I had a major “a-ha” recently. It came to me when I sat down to write about Lammas, the Celtic holiday that celebrates the transition from summer to autumn. Here’s why I’m sharing it: it’s THE KEY to living from your soul and it’s so important to understand why.
In my Soul Medicine Sunday series, I write about each seasonal shift. As I began writing months ago, I assumed each season would have a unique message. And though they do, I just noticed an important theme that appears in each season: release.
In case it isn’t obvious, each season has a literal as well as figurative component. Winter is winter, but it’s also a part of the growing cycle, independent of what month it is. Winter is figuratively about the times in our lives when we need to rest.
So how does the art of “releasing” show up in each season?
In spring, it’s time to release ideas so they can take root.
There’s always a risk that your idea might not grow. When I get an idea for a painting, I dream about how beautiful it’s going to be. When someone commissions a painting, I want to create something that will get a good response, so I may hesitate to begin. The idea, after all, is safely nestled in my head where I can imagine my client loving it. There’s no risk involved in keeping the idea locked inside. In order to hand the painting over to my client, though, I need to release the idea and begin painting. That requires releasing a variety of fears. For me, the biggest is fear of failing to please my client. In order to begin a painting, though, I have to let that fear go.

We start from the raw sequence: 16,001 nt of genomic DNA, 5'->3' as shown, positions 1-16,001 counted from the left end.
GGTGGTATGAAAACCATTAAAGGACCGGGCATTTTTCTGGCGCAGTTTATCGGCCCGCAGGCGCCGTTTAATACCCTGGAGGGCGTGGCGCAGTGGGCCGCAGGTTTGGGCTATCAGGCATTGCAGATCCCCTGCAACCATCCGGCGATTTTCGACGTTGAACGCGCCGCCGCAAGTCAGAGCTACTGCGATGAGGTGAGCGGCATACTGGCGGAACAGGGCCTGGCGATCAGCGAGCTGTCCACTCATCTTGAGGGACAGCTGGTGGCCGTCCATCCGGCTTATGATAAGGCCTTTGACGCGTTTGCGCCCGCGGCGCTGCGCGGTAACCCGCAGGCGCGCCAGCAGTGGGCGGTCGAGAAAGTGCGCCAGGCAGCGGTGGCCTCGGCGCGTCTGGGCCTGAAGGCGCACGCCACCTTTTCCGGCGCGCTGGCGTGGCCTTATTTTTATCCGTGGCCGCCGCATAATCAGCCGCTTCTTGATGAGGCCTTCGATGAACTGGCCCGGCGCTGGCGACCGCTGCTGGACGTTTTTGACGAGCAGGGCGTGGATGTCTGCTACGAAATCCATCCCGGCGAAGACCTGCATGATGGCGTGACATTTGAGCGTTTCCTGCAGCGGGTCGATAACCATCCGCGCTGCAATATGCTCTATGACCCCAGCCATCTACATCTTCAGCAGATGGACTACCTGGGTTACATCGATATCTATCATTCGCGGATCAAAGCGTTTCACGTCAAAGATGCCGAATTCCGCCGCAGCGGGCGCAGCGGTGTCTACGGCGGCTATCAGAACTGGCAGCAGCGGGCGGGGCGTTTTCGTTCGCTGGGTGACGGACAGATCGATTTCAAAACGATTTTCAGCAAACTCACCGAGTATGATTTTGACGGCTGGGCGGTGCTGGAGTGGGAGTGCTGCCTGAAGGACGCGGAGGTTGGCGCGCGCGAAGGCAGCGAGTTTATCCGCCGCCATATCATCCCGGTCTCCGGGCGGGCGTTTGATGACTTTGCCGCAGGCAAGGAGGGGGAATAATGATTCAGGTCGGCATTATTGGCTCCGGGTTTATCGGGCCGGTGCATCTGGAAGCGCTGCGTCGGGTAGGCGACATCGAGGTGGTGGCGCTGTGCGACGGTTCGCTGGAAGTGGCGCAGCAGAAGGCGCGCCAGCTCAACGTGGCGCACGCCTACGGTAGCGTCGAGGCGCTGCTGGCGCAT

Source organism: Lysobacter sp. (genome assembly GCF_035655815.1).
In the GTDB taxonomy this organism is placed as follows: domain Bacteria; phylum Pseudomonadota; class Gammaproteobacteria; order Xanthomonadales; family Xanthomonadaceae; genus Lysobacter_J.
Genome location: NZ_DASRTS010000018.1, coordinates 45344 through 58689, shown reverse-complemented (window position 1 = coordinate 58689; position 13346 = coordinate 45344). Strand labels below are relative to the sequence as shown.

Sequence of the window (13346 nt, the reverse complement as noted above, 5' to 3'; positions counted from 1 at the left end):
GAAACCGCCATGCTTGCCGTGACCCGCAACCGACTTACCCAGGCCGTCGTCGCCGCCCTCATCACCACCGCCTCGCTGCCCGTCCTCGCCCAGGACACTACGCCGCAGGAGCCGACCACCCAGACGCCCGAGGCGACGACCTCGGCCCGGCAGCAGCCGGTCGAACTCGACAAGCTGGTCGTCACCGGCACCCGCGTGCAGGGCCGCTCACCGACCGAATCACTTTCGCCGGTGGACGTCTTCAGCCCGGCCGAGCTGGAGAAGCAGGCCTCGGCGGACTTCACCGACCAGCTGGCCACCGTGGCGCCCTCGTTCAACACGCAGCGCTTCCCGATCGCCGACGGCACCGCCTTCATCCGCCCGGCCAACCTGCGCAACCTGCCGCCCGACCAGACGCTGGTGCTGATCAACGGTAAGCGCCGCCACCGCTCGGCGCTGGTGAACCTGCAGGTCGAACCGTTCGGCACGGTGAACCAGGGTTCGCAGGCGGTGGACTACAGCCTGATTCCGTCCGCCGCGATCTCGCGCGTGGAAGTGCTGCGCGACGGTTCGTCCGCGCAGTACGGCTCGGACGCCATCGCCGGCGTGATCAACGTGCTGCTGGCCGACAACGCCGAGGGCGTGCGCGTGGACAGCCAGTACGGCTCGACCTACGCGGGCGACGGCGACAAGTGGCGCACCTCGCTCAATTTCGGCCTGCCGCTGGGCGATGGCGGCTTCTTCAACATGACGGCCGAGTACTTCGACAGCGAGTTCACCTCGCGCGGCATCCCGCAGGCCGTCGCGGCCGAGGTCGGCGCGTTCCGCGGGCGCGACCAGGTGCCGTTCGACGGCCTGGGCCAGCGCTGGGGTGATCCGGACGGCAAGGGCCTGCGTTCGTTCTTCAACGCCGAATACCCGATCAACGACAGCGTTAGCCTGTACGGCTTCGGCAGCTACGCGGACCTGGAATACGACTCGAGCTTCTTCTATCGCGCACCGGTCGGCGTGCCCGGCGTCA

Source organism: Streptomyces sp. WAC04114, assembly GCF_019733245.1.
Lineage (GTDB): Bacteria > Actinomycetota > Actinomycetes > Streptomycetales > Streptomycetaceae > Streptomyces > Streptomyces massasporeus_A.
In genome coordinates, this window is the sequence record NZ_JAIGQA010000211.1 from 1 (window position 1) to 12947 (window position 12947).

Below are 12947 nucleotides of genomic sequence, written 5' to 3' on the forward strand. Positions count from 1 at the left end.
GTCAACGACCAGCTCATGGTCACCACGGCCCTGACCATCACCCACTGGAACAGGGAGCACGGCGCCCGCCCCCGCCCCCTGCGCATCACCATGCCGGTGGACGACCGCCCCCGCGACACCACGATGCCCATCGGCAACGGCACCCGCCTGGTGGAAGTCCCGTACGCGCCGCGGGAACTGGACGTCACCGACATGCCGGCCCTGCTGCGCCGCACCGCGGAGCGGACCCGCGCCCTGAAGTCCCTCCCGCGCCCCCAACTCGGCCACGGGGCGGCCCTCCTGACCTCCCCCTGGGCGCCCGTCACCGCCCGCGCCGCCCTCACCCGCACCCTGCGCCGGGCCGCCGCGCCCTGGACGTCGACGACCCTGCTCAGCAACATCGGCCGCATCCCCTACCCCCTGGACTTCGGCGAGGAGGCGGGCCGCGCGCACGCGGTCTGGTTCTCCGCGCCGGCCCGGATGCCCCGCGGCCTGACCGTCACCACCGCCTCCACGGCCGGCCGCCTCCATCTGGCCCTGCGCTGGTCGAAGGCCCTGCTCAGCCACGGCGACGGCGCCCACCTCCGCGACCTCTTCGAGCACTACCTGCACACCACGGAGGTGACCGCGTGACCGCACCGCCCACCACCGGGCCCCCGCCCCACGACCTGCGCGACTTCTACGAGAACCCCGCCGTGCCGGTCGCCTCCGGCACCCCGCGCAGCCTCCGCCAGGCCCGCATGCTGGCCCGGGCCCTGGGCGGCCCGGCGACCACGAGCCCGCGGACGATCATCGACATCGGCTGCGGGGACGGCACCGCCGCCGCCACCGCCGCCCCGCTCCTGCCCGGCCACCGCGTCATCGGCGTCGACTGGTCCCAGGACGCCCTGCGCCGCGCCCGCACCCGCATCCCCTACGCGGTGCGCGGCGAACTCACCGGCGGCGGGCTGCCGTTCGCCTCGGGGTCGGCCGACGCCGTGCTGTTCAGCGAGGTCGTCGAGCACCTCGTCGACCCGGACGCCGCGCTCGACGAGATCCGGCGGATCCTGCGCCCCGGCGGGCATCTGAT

In summer, it’s time to release the attachment to beauty and let things get ugly.
A cherry tree looks lovely dotted with pink flowers, but cherries can’t grow until the flowers drop their blossoms. For awhile the tree looks barren, but the fruit it eventually bares is delicious!
When I’m painting, summer is the time when I’m watching my idea come into fruition, or not. I have a pattern of getting to a point where I don’t like how the painting is turning out. The colors aren’t right or the composition is off balance. Whatever it is, it’s ugly to me and I start to panic! At this point, it’s REALLY important for me to release expectations of perfection and know I can change things until I love them.
If I attach to perfection, I feel blocked and can’t move forward. Once released, though, there is more space for Spirit to flow through me. There is more space for creativity, fluidity, and fun. The irony in this stage is that in releasing the need to reach perfection, my paintings eventually become more beautiful or engaging than I ever imagined they would be.
In autumn, it’s time to release the fruits of labor and share the harvest with the community.
When I fall in love with a painting, it’s hard to let it go. Even when I painted it for someone else. It’s sort of like giving up a baby. I conceived it, nurtured it, and helped it grow into something that didn’t exist before. But I need to release my attachment to the painting so my client can enjoy her painting–the fruits of my labor.
In winter, the quieter and cooler times, we must release our activities and rest or we risk burnout.
Before I begin another painting, I take some time off to rest. I release the old painting before I begin the new one. I want my energy to be clean when I work with my next client’s painting, so I do a ritual to let go of the first painting, and a ritual to begin the new one.
Releasing is the Key to Everything.
But in order to release successfully we must trust.
Trust in yourself.
Trust in the process.
Trust in a higher power.
Without trust, the thing you’re holding on to becomes a story you tell yourself over and over again: I don’t have time. I don’t have resources. I’m not good enough. Know one will like it. And this story will weigh you down to the point where you’ll feel tired and depleted because you’re not letting the creative (Source) energy flow through you.
So trust yourself. Trust the process. Trust in a higher power and you will be able to surrender with ease and do whatever it is you’ve always wanted to do.